What Is a Data Management Platform?

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data management platform

A Data Management platform (DMP) is a tool where all your data can be collated and stored. Given the vast amounts of data we generate these days, it has become a much-needed business requirement. 

Data Management platforms collate all your marketing, audience, and competitor data so that data analysis teams always have a reference point in place. This makes it easy for different teams within the company to collaborate and understand where their data is sourced. Most data management platforms are diverse and account for online and offline data, making them impactful solutions. Moreover, such platforms have in-built features that help you categorize and analyze data for different use cases. 

One thing to note about Data Management platforms is that they are distinct from customer data platforms. While the latter is focused entirely on data generated through company-customer interactions, the former collects data from various business systems and divides them into three categories:

  • First-party data: CRM, social media, mobile apps, website analytics (owned sources)
  • Second-party data: Supplier’s first-party data, external survey data
  • Third-party data: Analytics from TV ads, cookies from third-party websites

Other Data Management Platform Definitions Include:

  • “Collects, organizes, and activates first-, second-, and third-party audience data from various online, offline, and mobile sources. It then uses that data to build detailed customer profiles that drive targeted advertising and personalization initiatives.” (Oracle)
  • “A central hub that stores and analyzes all of a company’s customer, audience, and marketing data. DMPs help companies make the best use of the massive amounts of data they collect by analyzing data from multiple sources and presenting it in easily digestible ways.” (G2)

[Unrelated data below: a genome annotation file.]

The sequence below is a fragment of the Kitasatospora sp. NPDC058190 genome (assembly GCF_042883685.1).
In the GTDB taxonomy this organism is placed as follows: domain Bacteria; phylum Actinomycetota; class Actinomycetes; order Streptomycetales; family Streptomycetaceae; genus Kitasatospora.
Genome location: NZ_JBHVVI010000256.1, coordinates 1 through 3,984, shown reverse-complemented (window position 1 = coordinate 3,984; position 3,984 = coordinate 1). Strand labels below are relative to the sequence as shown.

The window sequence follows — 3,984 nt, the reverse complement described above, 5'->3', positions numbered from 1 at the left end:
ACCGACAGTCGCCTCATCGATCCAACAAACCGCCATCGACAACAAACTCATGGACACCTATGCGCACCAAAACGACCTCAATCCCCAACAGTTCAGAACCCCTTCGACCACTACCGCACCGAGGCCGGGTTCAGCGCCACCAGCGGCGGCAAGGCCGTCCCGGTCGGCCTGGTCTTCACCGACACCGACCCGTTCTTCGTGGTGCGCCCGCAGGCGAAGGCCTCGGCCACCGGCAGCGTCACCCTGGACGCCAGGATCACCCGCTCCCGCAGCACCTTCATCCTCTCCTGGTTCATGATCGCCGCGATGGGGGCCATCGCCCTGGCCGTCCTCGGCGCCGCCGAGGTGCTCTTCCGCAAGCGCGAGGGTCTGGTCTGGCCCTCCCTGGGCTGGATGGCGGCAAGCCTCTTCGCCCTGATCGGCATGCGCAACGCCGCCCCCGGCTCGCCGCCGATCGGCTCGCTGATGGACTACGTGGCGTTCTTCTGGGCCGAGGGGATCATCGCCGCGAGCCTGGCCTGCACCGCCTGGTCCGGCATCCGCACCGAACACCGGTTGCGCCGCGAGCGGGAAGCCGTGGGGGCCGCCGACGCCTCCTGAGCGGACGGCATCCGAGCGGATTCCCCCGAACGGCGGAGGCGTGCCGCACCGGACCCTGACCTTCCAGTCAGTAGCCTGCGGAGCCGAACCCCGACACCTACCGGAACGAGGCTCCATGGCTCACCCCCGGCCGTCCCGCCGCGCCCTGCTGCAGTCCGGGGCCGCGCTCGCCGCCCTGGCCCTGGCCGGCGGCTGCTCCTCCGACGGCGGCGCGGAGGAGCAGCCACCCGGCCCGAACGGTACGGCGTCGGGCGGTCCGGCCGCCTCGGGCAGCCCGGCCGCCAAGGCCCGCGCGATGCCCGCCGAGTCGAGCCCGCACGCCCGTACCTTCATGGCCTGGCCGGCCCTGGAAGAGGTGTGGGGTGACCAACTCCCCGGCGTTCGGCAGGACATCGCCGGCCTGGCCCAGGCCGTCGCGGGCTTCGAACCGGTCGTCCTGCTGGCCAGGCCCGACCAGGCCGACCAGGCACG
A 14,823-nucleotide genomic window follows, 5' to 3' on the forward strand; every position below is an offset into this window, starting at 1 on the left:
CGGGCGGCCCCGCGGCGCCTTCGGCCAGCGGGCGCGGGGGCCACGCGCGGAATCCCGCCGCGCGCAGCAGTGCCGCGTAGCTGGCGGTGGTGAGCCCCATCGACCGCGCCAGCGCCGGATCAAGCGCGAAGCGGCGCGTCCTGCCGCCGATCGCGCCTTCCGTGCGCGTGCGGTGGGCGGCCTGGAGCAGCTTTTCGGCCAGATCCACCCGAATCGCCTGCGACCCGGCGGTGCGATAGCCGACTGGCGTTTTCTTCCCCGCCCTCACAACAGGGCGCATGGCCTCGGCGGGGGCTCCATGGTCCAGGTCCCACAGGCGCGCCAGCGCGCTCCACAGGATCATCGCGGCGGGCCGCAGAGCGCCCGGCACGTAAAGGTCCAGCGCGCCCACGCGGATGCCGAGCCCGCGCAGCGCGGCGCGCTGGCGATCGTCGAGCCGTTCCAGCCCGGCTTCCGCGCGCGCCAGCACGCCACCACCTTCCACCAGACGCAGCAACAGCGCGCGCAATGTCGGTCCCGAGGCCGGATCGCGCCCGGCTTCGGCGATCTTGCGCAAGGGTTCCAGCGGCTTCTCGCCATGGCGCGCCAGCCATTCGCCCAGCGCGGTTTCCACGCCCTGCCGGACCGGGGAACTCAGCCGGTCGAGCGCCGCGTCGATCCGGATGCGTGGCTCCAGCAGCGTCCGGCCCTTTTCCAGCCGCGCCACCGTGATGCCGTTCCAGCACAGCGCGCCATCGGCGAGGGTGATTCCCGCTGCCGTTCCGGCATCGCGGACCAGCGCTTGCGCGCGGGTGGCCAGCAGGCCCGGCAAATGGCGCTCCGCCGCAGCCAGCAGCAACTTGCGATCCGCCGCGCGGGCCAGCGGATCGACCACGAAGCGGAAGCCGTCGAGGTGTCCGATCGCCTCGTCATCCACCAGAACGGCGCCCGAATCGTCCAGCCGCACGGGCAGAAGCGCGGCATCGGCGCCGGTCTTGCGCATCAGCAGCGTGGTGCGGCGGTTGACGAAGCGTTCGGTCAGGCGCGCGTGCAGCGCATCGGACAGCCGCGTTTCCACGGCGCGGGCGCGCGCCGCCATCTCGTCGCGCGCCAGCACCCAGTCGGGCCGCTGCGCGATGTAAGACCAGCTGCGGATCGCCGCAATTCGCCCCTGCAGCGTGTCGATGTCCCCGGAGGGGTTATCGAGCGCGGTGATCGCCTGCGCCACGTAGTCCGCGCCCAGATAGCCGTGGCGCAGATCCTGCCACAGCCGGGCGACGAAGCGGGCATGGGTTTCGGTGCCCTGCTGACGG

• “A platform that helps you collect, organize, and activate data from various sources and put it into a usable form. Although DMPs can ingest and manage different types of data, they’re typically used for non-personally identifiable information.” (Microsoft)

Use Cases Include:

  • Corus, a mass media company, used Tubular Labs’ DMP solution to predict quarantine food trends that would best serve their audience. By analyzing available data and curating content for this topic cluster, they grew their organic following by 63% in a month. It also gave them a competitive edge, as they were the earliest creators to address these topics.
  • AMD collaborated with Model N to manage its data collection channels. Model N had to understand AMD’s specific use case and develop a solution that helped them collect, normalize, validate, and deliver data depending on the product match. They created a DMP that could collect POS and inventory data from 1,400 AMD partner stores and deposit it in a single repository.
  • Domino’s used Couchbase’s DMP solution when they needed their own DMP to consolidate their operational and analytical workload. Given the variety of features like text search and analytics, Domino’s has leveraged these insights for several purposes. Some of them include creating personalized ad-hoc campaigns, accessing data from a central database without ticketing, and extracting data from their e-commerce platform directly without additional tools.

Benefits of Data Management Platforms Include:

  • Create a one-stop solution for the organization’s data 
  • Hyperpersonalize user experience through actionable insights 
  • Produce targeted ads and marketing campaigns using data-driven analytics
  • Help in recognizing gaps in the audience expansion strategies and optimize as needed
  • Achieve a competitive edge because of market analysis functionalities

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